BV: What does F.O.N.O. of F.O.N.O. Music, your own record label, stand for?

B: All answers on a postcard to: F.O.N.O. Music, P.O. Box 12587, London, SW3 5ZL. Anyone who gets it right wins a prize! Can’t tell anyone - band promise!

BV: Why did you do different versions of ‘A Way Of Life’, e.g. ‘Another Life’?

B: A couple of reasons. Part of what Stimulator does is that we like remixes. We like the idea of different versions of stuff. I like what Trent Reznor does. I like the fact that he puts out a CD and it has eight different versions of a song and each one’s different. We’ve done three versions of ‘A Way Of Life’ and released two of them. I don’t know whether it was the right song to do it with but we had ideas for a really slow version which we called ‘Another Life’ and it was more f**ked up and more... I dunno. There’ll be more to come from that. In the future we will re-record songs that we’ve done and do them differently. We write so many songs anyway, we work so hard song-writing that we couldn’t ever be accused of rehashing stuff to make money. The whole idea is like The Wildhearts thing - you get an A side and you get five B sides. It’s just different angles on the same song.

BV: What was the first rock band you got into, and have you ever been such a fan of a band that you’ve followed them on tour or bought magazines specifically for them?

B: Totally, totally. The first rock band was probably Gary Glitter when I was about nine. But the first time I started going on tour was Adam & The Ants. I was young, still at school, a teenager, maybe thirteen or something. I used to bunk off school and go up north and see Adam & The Ants. And there was a band called Flesh For Lulu. I ended up working for Flesh For Lulu. I went all over Europe. I’ve done that with a lot of bands. I’ve travelled to Europe to see David Bowie.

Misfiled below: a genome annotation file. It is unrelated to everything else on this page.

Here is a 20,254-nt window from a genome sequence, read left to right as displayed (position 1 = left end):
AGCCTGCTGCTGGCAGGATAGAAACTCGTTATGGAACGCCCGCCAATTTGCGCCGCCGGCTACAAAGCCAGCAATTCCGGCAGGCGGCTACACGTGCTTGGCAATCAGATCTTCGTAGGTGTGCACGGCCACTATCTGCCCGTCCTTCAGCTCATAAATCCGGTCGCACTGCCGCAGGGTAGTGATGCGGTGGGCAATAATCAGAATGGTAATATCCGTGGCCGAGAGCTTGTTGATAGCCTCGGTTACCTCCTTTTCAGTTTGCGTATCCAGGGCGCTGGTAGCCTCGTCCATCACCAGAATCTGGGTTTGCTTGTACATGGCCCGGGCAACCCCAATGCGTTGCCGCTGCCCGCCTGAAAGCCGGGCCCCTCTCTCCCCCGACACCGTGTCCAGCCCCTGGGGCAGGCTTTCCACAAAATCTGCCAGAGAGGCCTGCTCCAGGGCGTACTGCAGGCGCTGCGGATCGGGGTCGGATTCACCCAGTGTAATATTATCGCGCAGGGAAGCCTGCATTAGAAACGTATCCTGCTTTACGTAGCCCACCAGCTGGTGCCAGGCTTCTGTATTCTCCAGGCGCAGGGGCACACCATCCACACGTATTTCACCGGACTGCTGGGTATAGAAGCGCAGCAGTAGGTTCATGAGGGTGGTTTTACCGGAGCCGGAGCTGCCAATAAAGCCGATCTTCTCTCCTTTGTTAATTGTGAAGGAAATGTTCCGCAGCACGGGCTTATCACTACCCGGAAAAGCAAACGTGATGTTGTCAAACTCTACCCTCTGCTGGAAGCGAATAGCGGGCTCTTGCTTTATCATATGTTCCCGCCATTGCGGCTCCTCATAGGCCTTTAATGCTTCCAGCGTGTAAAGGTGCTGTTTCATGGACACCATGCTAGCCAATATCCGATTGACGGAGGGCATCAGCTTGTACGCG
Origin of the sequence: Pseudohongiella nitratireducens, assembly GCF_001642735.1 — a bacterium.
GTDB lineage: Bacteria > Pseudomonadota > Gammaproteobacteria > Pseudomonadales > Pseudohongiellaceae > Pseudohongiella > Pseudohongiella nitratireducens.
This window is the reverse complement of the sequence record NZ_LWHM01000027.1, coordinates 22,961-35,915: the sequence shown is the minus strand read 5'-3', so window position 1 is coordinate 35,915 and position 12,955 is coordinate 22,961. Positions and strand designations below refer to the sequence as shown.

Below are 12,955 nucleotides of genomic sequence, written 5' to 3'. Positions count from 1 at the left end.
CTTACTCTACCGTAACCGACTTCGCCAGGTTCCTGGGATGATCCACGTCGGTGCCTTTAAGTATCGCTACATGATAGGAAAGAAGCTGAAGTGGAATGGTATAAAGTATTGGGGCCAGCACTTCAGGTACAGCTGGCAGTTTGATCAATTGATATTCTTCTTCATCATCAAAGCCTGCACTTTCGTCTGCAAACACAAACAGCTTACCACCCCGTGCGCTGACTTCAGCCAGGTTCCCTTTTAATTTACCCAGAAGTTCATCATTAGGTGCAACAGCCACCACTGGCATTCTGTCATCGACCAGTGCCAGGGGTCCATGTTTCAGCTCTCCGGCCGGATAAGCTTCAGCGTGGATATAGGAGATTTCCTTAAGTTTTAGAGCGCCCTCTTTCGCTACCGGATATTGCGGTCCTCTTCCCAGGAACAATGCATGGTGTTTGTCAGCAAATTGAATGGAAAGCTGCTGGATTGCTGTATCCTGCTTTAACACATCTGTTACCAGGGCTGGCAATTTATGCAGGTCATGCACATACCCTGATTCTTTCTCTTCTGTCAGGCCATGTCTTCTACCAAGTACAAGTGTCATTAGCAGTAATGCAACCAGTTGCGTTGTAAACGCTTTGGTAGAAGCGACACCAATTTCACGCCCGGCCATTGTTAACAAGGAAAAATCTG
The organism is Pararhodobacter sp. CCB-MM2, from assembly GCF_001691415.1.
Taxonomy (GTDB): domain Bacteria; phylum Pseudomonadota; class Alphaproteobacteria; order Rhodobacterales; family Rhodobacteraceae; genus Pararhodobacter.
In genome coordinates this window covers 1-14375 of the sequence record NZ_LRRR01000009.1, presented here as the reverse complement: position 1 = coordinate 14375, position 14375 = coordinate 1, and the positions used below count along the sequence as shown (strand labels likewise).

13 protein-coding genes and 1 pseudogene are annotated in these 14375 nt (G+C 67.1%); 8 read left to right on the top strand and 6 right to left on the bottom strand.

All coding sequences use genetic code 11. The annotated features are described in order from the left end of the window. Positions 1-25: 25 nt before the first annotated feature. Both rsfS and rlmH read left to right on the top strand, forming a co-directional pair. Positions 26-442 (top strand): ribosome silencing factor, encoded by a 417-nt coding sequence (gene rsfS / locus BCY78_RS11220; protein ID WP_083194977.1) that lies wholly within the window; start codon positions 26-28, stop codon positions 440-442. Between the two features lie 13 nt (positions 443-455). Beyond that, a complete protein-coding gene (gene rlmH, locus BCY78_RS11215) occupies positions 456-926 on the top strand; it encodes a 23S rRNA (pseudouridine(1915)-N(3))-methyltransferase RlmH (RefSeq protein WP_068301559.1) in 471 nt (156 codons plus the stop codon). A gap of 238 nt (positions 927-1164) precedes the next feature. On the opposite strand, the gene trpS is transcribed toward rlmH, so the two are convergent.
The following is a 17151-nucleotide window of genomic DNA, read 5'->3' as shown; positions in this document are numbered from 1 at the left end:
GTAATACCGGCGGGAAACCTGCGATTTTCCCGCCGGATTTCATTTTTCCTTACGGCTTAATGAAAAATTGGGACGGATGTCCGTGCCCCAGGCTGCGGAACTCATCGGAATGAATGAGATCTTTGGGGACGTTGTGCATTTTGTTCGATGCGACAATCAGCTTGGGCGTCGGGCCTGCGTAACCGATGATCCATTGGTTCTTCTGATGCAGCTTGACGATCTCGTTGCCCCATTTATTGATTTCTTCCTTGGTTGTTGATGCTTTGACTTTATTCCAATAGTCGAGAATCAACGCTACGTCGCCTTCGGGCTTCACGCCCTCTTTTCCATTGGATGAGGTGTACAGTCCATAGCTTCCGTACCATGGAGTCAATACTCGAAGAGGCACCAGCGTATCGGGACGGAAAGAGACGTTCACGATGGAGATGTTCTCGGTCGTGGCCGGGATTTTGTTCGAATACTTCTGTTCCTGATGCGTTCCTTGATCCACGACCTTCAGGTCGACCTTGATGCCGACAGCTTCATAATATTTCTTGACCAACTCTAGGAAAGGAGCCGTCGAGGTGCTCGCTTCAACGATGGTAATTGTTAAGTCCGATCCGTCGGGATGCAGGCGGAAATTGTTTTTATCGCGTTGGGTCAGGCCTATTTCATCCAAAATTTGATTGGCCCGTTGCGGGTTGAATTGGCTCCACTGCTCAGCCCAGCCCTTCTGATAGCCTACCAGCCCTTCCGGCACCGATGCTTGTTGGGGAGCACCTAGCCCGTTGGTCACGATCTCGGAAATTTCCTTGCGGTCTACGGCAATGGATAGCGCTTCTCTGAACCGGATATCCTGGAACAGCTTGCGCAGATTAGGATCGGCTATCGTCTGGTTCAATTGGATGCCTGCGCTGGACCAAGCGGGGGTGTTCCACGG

BV: Any bands before Stimulator?

B: None worth mentioning.

BV: What are your bad habits?

B: I don’t have any. I’m perfect! Um... my vices are... I smoke, my driving - f**king abysmal! Don’t know...

BV: Tell me about the other members of Stimulator and what do you each bring into the band?

B: You have Terry Warville, who plays guitar. You have Jason Bowld, he plays drums, and the bass player is now Shane Smith. Terry brings Sid Vicious in this band. He stakes out the corner of the stage which is his and you don’t enter it. He’s great. Really hard on stage, takes no s**t. He can play riffs like all good punks should be able to play. His guitar’s low slung. He brings attitude into the band. Jason is the world’s best drummer I am convinced, yet to be famous. He brings song-writing into the band. Me and him work well song-writing. His musical background is different to mine. He gets all the birds! All the women like Jason ‘cause he’s a babyface! Shane brings youth and excitement into the band. He’s a good bass player. He learnt 25 songs in 10 days and immediately became part of Stimulator. He’s totally committed to Stimulator. What do I bring into the band? Drive and determination... and my unending faith that there is something special about Stimulator. My drive and determination will get us where I want to go.

BV: Final question - what one thing about yourself would surprise readers?

B: I don’t drink.

 

Stimulator have since split up. Billy Morrison later went on to join The Cult and then brainwaved Camp Freddy. He's now a member of Billy Idol's band and Royal Machines.

 

Copyright: Black Velvet Magazine. All Rights Reserved.

Please note that all articles, photos and other items on this Black Velvet website are owned and copyrighted by Shari Black Velvet/Black Velvet Magazine unless otherwise stated and must not be used elsewhere under any circumstance. Articles in Black Velvet Magazine should not be put online without the express permission of the editor.